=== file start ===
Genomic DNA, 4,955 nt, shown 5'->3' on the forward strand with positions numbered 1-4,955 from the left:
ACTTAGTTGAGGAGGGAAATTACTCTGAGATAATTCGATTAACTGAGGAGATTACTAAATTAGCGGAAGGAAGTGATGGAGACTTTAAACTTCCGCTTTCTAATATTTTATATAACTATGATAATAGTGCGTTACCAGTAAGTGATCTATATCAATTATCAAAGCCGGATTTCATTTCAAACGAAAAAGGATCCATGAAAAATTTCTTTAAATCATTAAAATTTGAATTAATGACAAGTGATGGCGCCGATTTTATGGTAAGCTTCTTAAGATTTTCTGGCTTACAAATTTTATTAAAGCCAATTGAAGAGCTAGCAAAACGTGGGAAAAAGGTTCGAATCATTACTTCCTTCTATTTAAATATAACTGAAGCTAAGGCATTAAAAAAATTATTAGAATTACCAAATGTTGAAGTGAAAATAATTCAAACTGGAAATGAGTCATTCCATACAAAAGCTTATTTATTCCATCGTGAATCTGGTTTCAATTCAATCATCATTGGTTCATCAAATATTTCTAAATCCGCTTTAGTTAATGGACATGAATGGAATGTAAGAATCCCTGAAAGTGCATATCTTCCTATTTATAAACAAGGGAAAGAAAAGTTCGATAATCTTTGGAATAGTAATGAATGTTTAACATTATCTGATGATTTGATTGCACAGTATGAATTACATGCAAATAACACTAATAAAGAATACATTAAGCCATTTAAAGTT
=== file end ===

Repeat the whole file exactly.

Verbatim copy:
Genomic DNA, 4,955 nt, shown 5'->3' on the forward strand with positions numbered 1-4,955 from the left:
ACTTAGTTGAGGAGGGAAATTACTCTGAGATAATTCGATTAACTGAGGAGATTACTAAATTAGCGGAAGGAAGTGATGGAGACTTTAAACTTCCGCTTTCTAATATTTTATATAACTATGATAATAGTGCGTTACCAGTAAGTGATCTATATCAATTATCAAAGCCGGATTTCATTTCAAACGAAAAAGGATCCATGAAAAATTTCTTTAAATCATTAAAATTTGAATTAATGACAAGTGATGGCGCCGATTTTATGGTAAGCTTCTTAAGATTTTCTGGCTTACAAATTTTATTAAAGCCAATTGAAGAGCTAGCAAAACGTGGGAAAAAGGTTCGAATCATTACTTCCTTCTATTTAAATATAACTGAAGCTAAGGCATTAAAAAAATTATTAGAATTACCAAATGTTGAAGTGAAAATAATTCAAACTGGAAATGAGTCATTCCATACAAAAGCTTATTTATTCCATCGTGAATCTGGTTTCAATTCAATCATCATTGGTTCATCAAATATTTCTAAATCCGCTTTAGTTAATGGACATGAATGGAATGTAAGAATCCCTGAAAGTGCATATCTTCCTATTTATAAACAAGGGAAAGAAAAGTTCGATAATCTTTGGAATAGTAATGAATGTTTAACATTATCTGATGATTTGATTGCACAGTATGAATTACATGCAAATAACACTAATAAAGAATACATTAAGCCATTTAAAGTT